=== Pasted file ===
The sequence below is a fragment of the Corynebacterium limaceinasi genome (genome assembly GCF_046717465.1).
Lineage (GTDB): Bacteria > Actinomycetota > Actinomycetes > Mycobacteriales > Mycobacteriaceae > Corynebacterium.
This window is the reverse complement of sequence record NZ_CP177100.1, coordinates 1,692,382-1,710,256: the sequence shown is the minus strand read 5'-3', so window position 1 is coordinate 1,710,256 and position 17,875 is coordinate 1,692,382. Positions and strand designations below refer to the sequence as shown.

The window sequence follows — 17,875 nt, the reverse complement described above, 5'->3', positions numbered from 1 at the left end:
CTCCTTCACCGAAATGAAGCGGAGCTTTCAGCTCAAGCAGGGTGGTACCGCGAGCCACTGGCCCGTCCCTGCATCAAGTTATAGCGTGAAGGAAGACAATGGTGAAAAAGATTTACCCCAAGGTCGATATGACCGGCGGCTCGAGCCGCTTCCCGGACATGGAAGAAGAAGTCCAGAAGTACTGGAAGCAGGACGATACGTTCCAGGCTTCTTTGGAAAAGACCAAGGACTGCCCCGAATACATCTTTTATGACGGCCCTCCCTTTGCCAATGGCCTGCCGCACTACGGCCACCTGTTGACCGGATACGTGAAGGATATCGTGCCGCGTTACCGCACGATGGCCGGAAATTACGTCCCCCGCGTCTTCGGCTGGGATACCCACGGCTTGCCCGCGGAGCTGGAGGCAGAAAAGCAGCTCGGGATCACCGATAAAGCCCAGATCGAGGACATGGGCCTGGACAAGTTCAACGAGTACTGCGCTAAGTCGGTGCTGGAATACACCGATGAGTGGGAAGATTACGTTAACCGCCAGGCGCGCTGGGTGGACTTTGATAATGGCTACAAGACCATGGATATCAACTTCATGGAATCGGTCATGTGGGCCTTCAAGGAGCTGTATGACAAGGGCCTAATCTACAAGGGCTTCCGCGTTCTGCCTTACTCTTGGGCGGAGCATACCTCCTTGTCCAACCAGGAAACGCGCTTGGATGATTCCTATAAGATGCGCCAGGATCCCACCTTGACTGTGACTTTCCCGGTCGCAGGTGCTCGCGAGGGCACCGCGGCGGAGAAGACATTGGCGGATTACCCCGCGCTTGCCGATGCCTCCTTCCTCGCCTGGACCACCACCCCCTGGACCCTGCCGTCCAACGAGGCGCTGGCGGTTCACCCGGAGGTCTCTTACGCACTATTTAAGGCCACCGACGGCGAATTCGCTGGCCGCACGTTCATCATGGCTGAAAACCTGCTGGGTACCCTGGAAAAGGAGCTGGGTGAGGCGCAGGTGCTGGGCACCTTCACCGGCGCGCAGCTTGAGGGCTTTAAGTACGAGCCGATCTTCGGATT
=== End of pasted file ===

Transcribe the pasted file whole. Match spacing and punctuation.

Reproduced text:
The sequence below is a fragment of the Corynebacterium limaceinasi genome (genome assembly GCF_046717465.1).
Lineage (GTDB): Bacteria > Actinomycetota > Actinomycetes > Mycobacteriales > Mycobacteriaceae > Corynebacterium.
This window is the reverse complement of sequence record NZ_CP177100.1, coordinates 1,692,382-1,710,256: the sequence shown is the minus strand read 5'-3', so window position 1 is coordinate 1,710,256 and position 17,875 is coordinate 1,692,382. Positions and strand designations below refer to the sequence as shown.

The window sequence follows — 17,875 nt, the reverse complement described above, 5'->3', positions numbered from 1 at the left end:
CTCCTTCACCGAAATGAAGCGGAGCTTTCAGCTCAAGCAGGGTGGTACCGCGAGCCACTGGCCCGTCCCTGCATCAAGTTATAGCGTGAAGGAAGACAATGGTGAAAAAGATTTACCCCAAGGTCGATATGACCGGCGGCTCGAGCCGCTTCCCGGACATGGAAGAAGAAGTCCAGAAGTACTGGAAGCAGGACGATACGTTCCAGGCTTCTTTGGAAAAGACCAAGGACTGCCCCGAATACATCTTTTATGACGGCCCTCCCTTTGCCAATGGCCTGCCGCACTACGGCCACCTGTTGACCGGATACGTGAAGGATATCGTGCCGCGTTACCGCACGATGGCCGGAAATTACGTCCCCCGCGTCTTCGGCTGGGATACCCACGGCTTGCCCGCGGAGCTGGAGGCAGAAAAGCAGCTCGGGATCACCGATAAAGCCCAGATCGAGGACATGGGCCTGGACAAGTTCAACGAGTACTGCGCTAAGTCGGTGCTGGAATACACCGATGAGTGGGAAGATTACGTTAACCGCCAGGCGCGCTGGGTGGACTTTGATAATGGCTACAAGACCATGGATATCAACTTCATGGAATCGGTCATGTGGGCCTTCAAGGAGCTGTATGACAAGGGCCTAATCTACAAGGGCTTCCGCGTTCTGCCTTACTCTTGGGCGGAGCATACCTCCTTGTCCAACCAGGAAACGCGCTTGGATGATTCCTATAAGATGCGCCAGGATCCCACCTTGACTGTGACTTTCCCGGTCGCAGGTGCTCGCGAGGGCACCGCGGCGGAGAAGACATTGGCGGATTACCCCGCGCTTGCCGATGCCTCCTTCCTCGCCTGGACCACCACCCCCTGGACCCTGCCGTCCAACGAGGCGCTGGCGGTTCACCCGGAGGTCTCTTACGCACTATTTAAGGCCACCGACGGCGAATTCGCTGGCCGCACGTTCATCATGGCTGAAAACCTGCTGGGTACCCTGGAAAAGGAGCTGGGTGAGGCGCAGGTGCTGGGCACCTTCACCGGCGCGCAGCTTGAGGGCTTTAAGTACGAGCCGATCTTCGGATT